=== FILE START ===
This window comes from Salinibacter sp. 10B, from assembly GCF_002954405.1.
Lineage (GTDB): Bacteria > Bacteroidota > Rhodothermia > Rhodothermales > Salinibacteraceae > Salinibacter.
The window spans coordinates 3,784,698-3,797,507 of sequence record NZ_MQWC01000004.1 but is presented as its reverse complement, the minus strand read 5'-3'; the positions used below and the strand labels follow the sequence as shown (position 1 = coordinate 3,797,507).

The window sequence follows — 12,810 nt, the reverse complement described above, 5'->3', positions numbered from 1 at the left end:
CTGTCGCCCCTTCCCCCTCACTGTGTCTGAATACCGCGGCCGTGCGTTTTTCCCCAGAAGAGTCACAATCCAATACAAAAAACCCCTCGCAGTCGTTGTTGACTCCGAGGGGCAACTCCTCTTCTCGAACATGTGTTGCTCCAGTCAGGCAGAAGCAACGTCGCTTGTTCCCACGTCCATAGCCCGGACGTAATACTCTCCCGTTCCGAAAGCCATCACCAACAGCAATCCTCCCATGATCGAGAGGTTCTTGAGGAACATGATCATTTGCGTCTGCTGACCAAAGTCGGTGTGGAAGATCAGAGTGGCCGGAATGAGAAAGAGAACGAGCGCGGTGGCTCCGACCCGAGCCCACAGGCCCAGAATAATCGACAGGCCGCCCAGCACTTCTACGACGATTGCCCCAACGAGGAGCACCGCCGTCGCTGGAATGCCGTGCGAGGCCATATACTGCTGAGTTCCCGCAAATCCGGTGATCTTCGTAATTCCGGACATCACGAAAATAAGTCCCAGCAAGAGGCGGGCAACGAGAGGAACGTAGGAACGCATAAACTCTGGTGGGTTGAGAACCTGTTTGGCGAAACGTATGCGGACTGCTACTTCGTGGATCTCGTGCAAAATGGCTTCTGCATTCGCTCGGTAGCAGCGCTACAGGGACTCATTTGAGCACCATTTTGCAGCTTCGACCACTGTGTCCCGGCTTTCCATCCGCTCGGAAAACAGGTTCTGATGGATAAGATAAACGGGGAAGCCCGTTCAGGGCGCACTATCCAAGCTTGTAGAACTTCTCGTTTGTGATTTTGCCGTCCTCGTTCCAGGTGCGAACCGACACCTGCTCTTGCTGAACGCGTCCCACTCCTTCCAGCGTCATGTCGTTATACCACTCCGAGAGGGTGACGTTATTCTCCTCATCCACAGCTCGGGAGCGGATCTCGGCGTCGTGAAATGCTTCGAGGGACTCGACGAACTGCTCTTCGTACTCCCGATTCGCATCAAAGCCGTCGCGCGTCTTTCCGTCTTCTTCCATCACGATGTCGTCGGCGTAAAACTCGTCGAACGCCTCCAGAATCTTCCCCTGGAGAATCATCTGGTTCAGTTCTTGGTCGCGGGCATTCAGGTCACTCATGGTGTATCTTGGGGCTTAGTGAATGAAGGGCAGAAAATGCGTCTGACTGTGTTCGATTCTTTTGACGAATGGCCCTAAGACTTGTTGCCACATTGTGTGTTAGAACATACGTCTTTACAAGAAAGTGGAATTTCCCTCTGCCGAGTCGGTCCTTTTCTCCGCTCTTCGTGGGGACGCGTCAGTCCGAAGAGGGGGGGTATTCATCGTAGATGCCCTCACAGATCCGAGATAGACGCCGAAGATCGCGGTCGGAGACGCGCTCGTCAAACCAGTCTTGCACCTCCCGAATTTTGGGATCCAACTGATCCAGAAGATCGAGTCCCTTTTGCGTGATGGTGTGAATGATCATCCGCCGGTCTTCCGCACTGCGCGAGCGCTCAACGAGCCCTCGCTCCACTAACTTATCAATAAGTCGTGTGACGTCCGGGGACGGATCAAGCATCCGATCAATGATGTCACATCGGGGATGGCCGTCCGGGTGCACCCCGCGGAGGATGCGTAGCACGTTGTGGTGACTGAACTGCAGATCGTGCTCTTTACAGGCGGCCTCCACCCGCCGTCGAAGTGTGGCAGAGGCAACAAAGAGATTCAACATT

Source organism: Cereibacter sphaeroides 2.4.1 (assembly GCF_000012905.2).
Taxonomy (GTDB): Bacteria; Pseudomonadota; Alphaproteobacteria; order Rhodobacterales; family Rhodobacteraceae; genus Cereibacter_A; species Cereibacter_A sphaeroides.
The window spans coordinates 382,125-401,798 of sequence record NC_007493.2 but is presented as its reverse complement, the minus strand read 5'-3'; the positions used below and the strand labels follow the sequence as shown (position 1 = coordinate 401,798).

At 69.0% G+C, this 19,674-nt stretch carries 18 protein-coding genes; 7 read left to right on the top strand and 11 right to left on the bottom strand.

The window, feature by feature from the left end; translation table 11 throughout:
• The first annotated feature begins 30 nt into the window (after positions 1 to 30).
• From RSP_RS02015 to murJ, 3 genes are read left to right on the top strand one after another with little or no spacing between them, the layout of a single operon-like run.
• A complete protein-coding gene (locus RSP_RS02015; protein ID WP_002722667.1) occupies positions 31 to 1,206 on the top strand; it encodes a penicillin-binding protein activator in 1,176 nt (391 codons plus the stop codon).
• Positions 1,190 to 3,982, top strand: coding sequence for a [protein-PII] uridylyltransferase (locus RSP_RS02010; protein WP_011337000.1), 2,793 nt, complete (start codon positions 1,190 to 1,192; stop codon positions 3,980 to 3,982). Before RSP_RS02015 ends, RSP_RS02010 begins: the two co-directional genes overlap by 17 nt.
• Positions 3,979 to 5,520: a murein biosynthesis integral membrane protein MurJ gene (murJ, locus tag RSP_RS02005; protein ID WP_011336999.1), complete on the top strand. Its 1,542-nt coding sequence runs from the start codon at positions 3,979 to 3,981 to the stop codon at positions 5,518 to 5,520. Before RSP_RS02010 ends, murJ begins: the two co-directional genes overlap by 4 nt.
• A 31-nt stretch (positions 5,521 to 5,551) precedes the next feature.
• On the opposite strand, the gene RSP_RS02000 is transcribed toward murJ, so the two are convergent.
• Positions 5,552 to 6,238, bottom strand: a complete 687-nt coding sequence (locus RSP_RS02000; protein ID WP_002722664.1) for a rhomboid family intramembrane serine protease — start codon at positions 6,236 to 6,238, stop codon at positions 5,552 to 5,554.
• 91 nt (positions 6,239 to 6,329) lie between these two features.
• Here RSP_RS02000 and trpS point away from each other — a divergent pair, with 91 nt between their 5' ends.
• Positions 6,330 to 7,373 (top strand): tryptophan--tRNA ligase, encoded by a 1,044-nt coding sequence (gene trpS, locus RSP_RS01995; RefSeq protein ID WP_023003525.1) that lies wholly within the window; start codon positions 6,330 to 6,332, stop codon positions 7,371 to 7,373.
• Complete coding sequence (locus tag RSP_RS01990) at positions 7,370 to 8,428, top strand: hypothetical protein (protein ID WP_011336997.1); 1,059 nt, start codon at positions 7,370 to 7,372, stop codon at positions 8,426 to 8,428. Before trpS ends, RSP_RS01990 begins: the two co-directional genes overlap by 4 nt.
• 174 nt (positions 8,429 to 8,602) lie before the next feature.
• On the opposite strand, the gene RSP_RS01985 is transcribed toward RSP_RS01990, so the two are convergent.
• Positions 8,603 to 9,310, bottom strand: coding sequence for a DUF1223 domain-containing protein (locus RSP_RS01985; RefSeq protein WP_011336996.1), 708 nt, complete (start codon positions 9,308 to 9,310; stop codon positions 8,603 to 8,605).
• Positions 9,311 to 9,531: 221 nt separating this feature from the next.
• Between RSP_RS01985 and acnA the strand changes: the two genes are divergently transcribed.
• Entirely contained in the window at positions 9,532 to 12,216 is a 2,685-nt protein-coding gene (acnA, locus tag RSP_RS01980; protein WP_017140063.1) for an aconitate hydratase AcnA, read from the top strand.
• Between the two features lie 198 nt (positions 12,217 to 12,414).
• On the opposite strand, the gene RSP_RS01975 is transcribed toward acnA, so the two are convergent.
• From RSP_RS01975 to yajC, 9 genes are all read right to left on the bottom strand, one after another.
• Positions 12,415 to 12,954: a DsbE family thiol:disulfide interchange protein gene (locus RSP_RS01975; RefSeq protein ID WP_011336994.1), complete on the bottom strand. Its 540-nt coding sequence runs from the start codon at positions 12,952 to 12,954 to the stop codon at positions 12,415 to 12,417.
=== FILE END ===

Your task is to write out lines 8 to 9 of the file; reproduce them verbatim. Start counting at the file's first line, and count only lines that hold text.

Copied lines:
The window spans coordinates 382,125-401,798 of sequence record NC_007493.2 but is presented as its reverse complement, the minus strand read 5'-3'; the positions used below and the strand labels follow the sequence as shown (position 1 = coordinate 401,798).

At 69.0% G+C, this 19,674-nt stretch carries 18 protein-coding genes; 7 read left to right on the top strand and 11 right to left on the bottom strand.